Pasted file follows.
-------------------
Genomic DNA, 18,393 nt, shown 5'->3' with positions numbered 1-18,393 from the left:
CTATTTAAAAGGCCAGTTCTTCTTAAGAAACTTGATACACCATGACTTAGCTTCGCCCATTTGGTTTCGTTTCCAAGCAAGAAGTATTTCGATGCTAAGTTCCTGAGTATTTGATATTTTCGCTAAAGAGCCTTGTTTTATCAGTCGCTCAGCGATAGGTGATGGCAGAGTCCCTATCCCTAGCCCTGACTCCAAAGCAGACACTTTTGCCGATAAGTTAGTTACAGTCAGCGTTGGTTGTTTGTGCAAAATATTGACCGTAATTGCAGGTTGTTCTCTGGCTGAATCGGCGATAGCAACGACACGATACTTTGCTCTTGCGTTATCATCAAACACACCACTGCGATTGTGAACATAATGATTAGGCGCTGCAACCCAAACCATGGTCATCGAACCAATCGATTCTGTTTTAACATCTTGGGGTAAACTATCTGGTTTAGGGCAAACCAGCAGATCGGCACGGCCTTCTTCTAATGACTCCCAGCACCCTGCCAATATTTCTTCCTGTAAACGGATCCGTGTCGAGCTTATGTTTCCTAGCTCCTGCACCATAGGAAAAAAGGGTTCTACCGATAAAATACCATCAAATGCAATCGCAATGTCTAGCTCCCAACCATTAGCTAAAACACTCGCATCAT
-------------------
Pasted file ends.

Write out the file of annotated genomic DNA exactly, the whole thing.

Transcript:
Genomic DNA, 18,393 nt, shown 5'->3' with positions numbered 1-18,393 from the left:
CTATTTAAAAGGCCAGTTCTTCTTAAGAAACTTGATACACCATGACTTAGCTTCGCCCATTTGGTTTCGTTTCCAAGCAAGAAGTATTTCGATGCTAAGTTCCTGAGTATTTGATATTTTCGCTAAAGAGCCTTGTTTTATCAGTCGCTCAGCGATAGGTGATGGCAGAGTCCCTATCCCTAGCCCTGACTCCAAAGCAGACACTTTTGCCGATAAGTTAGTTACAGTCAGCGTTGGTTGTTTGTGCAAAATATTGACCGTAATTGCAGGTTGTTCTCTGGCTGAATCGGCGATAGCAACGACACGATACTTTGCTCTTGCGTTATCATCAAACACACCACTGCGATTGTGAACATAATGATTAGGCGCTGCAACCCAAACCATGGTCATCGAACCAATCGATTCTGTTTTAACATCTTGGGGTAAACTATCTGGTTTAGGGCAAACCAGCAGATCGGCACGGCCTTCTTCTAATGACTCCCAGCACCCTGCCAATATTTCTTCCTGTAAACGGATCCGTGTCGAGCTTATGTTTCCTAGCTCCTGCACCATAGGAAAAAAGGGTTCTACCGATAAAATACCATCAAATGCAATCGCAATGTCTAGCTCCCAACCATTAGCTAAAACACTCGCATCAT